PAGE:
Brooklyn College’s Middle East politics graduate course made headlines at the beginning of this semester. The newly hired adjunct professor, Kristofer Petersen-Overton, was fired and shortly thereafter rehired. Instead of employing responsible measures to ensure a balanced Middle East course, the college’s administration chose an extreme and spineless response – one that is overwhelmingly obsessed with the Israeli-Palestinian conflict and specifies on the syllabus that it will “not include details about Iran, Turkey, Afghanistan or Pakistan.”
I am a student in that class. As we went around the room on the first day introducing ourselves and explaining our level of Middle East knowledge, many stated simply that they do not know much about the region at all. Regarding the Israeli-Palestinian conflict specifically, the average student probably knows little about this issue, having spent very modest time reading and discussing this complex issue.
The Middle East is a controversial subject beset with polemics and disputed scholarship, and requires a professor with academic integrity and balance. Yet the hired professor has published his views in one of the most virulent anti-Israel polemical forums called Electronic Intifada, and there is little else in his online records and published works that display serious research or wider understanding of the scholarly debates about Israel and the Palestinians. He admitted, “I have very vocal views in favor of the Palestinian cause…” and at the beginning of the first class he said, “I’m not a Middle East expert – far from an expert – and this is my first experience teaching.”
Almost all of the readings are completely one-sided, and the professor does not encourage much critical thinking during class. A glaring flaw is the failure to include any major works on Israeli nationalism – of which there is no shortage. I am eager to explore the Palestinian perspective, but I am just as eager to explore the Israeli one. So far, we students have delved into the Palestinian narrative, but have been deprived of serious scholarly knowledge of the Israeli narrative. How could a professor intentionally slice a coin in half like that?
Thus far, the main points a student following the readings and conversations walks away with are: national myths promote nationalism; Palestinian identity exists; Pan-Arabism does not really exist; Zionism is totally secular and was not part of mainstream Jewry until recently; imperialist Brits made promises to both Israelis and Arabs as part of World War I for strategic interests (meaning the Balfour Declaration is meaningless); basically there was a Palestinian expulsion; and new historians had access to damning material (meaning “old-tradition” Zionist narrative is not credible or worthy of study). Each of these points used to undermine Israel has scholarly refutations. You get the idea, however, that the classes do not hold much diversity in thought.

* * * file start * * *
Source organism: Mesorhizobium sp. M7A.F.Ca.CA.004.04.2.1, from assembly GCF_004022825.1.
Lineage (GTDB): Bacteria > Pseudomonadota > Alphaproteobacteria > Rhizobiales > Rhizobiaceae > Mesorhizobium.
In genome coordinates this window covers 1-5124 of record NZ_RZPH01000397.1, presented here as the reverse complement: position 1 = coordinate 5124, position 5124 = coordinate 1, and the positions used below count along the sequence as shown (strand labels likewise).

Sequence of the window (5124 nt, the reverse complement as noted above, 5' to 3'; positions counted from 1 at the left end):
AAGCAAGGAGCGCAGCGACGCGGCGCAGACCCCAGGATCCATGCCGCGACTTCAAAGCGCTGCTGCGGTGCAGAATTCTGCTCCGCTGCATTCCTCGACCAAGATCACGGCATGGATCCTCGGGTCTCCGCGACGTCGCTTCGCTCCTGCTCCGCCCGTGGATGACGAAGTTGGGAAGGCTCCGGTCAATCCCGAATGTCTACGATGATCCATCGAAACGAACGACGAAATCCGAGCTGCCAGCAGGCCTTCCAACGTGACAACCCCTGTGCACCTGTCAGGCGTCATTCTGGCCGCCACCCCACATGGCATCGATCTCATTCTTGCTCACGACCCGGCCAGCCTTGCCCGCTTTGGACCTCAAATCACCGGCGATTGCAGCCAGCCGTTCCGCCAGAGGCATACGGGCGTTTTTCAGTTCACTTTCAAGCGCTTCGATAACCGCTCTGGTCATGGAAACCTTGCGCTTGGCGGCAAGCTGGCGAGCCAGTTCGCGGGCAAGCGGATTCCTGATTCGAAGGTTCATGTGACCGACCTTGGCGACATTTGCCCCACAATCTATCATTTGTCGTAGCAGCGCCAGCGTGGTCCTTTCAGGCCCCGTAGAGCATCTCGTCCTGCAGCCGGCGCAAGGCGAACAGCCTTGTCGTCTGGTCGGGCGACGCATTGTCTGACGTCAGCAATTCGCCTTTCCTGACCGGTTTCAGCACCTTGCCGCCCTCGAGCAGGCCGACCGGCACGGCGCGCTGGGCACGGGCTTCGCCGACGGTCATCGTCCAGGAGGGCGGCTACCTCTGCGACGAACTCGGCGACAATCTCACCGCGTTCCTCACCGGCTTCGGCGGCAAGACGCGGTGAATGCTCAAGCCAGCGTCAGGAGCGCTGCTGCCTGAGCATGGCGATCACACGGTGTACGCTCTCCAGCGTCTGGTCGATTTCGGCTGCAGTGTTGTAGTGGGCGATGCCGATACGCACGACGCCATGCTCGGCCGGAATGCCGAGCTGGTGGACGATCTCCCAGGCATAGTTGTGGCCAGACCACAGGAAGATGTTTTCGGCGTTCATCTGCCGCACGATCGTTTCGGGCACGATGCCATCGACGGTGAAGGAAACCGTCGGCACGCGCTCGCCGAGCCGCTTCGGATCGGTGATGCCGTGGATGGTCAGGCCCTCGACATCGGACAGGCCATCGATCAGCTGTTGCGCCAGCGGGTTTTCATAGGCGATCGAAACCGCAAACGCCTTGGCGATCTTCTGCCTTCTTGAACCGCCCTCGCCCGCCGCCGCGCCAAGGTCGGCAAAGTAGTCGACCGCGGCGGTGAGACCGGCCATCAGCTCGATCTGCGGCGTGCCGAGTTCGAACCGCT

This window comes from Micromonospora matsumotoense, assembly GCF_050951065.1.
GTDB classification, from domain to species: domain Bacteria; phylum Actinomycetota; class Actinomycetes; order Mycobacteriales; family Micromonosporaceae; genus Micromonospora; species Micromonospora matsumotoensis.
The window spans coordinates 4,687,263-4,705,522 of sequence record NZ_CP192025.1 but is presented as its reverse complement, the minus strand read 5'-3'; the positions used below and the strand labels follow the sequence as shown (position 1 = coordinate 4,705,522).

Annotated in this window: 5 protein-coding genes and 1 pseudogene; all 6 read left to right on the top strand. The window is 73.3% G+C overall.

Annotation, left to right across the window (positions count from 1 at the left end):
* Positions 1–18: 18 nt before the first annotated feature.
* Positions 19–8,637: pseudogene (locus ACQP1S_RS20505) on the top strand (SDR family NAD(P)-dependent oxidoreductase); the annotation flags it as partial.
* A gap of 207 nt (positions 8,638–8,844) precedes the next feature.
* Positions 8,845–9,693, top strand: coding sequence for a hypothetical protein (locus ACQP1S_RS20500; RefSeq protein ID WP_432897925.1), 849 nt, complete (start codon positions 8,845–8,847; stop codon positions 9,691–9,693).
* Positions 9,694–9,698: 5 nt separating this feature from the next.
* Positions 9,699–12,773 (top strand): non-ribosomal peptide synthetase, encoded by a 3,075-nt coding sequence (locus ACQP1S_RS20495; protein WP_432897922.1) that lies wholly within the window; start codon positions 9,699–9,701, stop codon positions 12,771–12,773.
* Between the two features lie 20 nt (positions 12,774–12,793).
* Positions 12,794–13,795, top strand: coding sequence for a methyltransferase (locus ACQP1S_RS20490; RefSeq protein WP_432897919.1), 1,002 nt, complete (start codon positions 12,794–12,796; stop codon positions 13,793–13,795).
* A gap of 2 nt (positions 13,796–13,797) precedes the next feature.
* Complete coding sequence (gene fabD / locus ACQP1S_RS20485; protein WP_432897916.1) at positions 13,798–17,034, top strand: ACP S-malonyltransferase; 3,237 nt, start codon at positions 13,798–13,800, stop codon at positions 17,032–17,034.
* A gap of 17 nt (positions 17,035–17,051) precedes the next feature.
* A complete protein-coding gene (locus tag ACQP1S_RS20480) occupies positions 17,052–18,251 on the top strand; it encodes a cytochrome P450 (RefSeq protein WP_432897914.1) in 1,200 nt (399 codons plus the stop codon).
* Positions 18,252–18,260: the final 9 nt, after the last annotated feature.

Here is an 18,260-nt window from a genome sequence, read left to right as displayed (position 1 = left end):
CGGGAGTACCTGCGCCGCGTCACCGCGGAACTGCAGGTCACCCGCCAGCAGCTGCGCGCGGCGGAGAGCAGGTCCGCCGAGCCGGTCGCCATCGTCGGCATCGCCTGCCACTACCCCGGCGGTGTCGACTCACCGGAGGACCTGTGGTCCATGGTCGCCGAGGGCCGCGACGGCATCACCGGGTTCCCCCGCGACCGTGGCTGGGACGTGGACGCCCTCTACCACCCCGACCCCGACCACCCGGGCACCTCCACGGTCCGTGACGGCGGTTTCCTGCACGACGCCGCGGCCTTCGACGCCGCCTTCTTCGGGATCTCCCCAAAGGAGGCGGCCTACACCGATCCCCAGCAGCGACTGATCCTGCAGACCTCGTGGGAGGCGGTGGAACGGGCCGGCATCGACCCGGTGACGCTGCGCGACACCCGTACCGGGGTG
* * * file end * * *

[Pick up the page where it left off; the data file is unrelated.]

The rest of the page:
Here’s a taste of some things the professor has said in class: “I find [Columbia University Professor Rashid] Khalidi’s argument compelling. No serious scholar disputes Palestinian nationalism today – not just as reactionary to Jews.” And while briefly reviewing historical highlights of the region (the time of Muhammad’s presence and the birth of Islam), the professor said, “If anyone is Muslim here and wants to add or correct something, feel free.” He didn’t offer this kind invitation when discussing ancient Jewish history or Zionism. This is indicative of an offensive double standard.
The take-home message for me is that we Jewish students need to take these classes, and respectfully challenge the bias so that fellow students see that there is a larger picture and that two sides of the coin exist.
To push the point in the class, this was the closing paragraph of my class presentation last week on the topics of World War II, the 1948 Middle East war, and the creation of Israel: “A critical point that these readings made me realize is that we must be mindful and alert readers, take nothing at face value, and do our own research. Just because someone published black on white, it doesn’t mean it’s the full picture. A big failing that I hope my presentation highlighted is that many simply ignore context – failing to pull back the lens and looking at the broader picture. Also as students of political science, we’re used to analysis of politics – but the question is, are we capable of analyzing and drawing intelligent, meaningful conclusions if many of us barely have rudimentary scholarly knowledge of the issues? Especially when we’re talking about the weighty and complex Israeli-Palestinian conflict, we need to carefully study the facts from all perspectives so it can be balanced and nuanced. Unfortunately, however, we were given to read Morris, Shlaim, and Masalha – but limited Zionist perspective. So can we fully weigh the points ourselves?”
While the burden of balance should not weigh on students, this is the situation in most academic institutions. If we don’t provide that balance, then who else will do it?